Waking Bad

You can’t expect me to like Mondays, rain, snow, and mornings, right?! So I confess: I do like Mondays, rainy days, snowy days, but I do not like mornings.

It’s not the mornings themselves, but the fact that I am a night person, and have a hard time forcing myself to go to bed, and an equally hard time falling asleep, and then always–without exception–wake up in the middle of the night for an extended period of time at least once. Are you with me? This condition has persisted since I was a small child. Some lucky people sleep soundly and steadily. Such nights are few for me. Sleeping late was never a problem in my teens or twenties, but it is now, and our neighborhood is very noisy, especially in the mornings. Yes, kids, it is all downhill from here!

Too bad I get that extra burst of energy right when I should be going to bed. And despite all this staying up late, I have never seen the highly acclaimed, or at least highly entertaining series, Breaking Bad.

The purchase of a new mattress–now starting to do the research–would probably be somewhat helpful, since the mattress is old, lumpy, and the box springs jiggly. This is not an exciting purchase, and I keep putting it off. I imagine that I would prefer a good old-fashioned cotton bed that is soft and doesn’t jiggle. (No metal box springs.) Does such a thing exist? Possibly hand made from an artisan in Vermont?

Yes, I have ear plugs. With planes constantly zipping overhead (from a small local airport) they are a must. I will not further embarrass myself by describing the ridiculous lengths to which I go in hopes of sleep. Just a little more, another half an hour? If I didn’t need the sleep to function and feel well, I wouldn’t care. Today I don’t have what a fellow WordPress blogger and fiction writer refers to as “brain fog.” She has much helpful advice and describes extraordinary coping mechanisms that may be helpful, whether of not you suffer from CFS (chronic fatigue syndrome), so here is a link to her blog: http://liebjabberings.wordpress.com/category/cfs-living-and-writing-with-mecfscfids/ Instead, I have a burning sensation behind my eyes that won’t get better until it is once again dark outside, and I start to feel great!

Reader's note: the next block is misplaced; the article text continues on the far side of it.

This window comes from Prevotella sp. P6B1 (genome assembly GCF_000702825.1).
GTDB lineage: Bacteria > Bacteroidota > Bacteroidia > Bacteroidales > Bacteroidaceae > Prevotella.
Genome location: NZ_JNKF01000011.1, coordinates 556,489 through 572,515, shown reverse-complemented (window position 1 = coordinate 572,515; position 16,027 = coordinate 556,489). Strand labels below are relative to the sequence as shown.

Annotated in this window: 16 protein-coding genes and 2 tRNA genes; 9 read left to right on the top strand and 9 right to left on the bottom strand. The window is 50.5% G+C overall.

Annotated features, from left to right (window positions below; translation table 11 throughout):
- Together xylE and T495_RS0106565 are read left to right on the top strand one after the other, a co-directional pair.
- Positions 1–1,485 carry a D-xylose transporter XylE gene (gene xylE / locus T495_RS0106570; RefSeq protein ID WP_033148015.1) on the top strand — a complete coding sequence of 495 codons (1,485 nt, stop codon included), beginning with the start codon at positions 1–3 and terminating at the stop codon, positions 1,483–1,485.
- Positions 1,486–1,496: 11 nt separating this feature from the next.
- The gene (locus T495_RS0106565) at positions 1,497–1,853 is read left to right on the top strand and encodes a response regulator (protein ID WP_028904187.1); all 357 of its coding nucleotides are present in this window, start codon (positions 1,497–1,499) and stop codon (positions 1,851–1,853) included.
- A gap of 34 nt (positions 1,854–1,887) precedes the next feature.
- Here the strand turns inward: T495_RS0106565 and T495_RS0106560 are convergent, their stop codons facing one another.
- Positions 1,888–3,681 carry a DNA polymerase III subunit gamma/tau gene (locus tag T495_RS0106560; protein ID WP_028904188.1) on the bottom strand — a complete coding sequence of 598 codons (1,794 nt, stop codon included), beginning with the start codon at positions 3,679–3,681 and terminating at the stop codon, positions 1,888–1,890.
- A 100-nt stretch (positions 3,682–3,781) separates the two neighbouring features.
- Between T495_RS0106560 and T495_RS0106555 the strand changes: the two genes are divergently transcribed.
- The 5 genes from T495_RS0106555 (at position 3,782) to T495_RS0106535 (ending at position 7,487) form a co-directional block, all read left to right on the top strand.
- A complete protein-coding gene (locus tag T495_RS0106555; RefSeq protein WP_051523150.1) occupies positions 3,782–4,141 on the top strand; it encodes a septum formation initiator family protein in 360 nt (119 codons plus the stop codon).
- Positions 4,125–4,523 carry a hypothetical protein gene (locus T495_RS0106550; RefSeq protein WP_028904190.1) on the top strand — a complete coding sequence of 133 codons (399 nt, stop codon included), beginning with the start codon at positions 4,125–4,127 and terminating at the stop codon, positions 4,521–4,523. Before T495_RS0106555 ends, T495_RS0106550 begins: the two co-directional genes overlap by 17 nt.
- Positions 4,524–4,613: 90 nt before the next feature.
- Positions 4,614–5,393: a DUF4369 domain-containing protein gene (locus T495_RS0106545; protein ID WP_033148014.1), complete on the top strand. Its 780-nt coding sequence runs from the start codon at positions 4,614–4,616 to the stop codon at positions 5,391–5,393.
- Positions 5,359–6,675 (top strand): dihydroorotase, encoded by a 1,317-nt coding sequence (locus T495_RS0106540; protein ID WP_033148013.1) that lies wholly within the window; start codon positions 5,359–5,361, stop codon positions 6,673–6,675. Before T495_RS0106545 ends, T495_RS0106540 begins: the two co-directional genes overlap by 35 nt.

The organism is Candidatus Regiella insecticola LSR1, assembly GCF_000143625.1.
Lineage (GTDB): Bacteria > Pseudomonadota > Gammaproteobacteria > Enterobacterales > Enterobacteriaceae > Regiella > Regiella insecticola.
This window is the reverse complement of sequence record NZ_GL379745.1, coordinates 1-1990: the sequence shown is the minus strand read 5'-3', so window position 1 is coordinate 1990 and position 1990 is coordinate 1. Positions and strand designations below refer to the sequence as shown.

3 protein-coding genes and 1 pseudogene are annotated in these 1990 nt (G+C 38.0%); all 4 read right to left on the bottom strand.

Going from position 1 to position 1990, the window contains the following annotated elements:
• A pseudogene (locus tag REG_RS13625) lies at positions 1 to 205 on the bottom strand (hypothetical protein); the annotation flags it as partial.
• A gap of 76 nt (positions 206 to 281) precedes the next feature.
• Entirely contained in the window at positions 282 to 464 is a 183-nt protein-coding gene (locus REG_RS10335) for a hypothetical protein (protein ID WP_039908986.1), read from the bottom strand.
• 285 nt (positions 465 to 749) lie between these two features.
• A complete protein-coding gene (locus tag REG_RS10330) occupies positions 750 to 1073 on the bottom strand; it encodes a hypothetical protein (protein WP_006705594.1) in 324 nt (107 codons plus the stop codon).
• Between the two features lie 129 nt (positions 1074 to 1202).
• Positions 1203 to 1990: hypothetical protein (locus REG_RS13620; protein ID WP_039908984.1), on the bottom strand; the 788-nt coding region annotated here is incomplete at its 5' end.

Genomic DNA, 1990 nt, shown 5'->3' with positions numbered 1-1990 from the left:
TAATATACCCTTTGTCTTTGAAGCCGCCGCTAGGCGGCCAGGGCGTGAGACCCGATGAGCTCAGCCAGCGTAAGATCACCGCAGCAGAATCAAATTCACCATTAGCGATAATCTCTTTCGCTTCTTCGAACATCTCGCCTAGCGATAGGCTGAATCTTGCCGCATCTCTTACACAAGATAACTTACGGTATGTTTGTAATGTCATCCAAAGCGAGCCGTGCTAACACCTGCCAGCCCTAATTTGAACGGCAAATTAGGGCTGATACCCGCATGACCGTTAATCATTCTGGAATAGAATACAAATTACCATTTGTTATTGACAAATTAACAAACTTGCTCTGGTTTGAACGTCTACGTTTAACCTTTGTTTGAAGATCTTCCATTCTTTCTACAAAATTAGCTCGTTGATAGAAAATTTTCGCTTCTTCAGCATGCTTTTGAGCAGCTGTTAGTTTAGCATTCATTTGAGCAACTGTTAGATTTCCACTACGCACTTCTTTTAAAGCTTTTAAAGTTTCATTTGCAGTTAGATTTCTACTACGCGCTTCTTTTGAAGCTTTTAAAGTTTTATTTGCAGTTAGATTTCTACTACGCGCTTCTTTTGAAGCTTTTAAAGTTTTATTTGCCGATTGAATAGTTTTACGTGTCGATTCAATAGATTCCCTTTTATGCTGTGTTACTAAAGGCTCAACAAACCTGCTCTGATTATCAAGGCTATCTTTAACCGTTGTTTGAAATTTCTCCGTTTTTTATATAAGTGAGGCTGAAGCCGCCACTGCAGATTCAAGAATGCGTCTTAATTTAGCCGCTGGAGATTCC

One of my friends suggested that I work on a farm, and make a routine of getting up early and working outside all day long. What I especially love about that idea is being outside all day. I’m not convinced that I wouldn’t rather be skiing, or an explorer, or anthropologist, or pilgrim, or doing something a bit less monotonous than farming, but maybe my anxious and active mind would thrive on the monotony. The gardening of spring and summer really elevated my mood and kept me outdoors no matter what the weather. But gardening and farming though related, are not the same. One solid day of picking apples might suffice.

I do not have a TV in the bedroom. Never have. Never will. But…I do answer email far too late at night, and sometimes even do productive work at my laptop until quite late. I definitely spend more time at a screen than really suits my mind and body. Working late–when I tend to be productive, since there are fewer interruptions at night–would be great if I were able to sleep just a couple more hours in the morning. So when I see that “bossy old sun” begin to rise, I tend to greet it with misgiving and bleary eyes.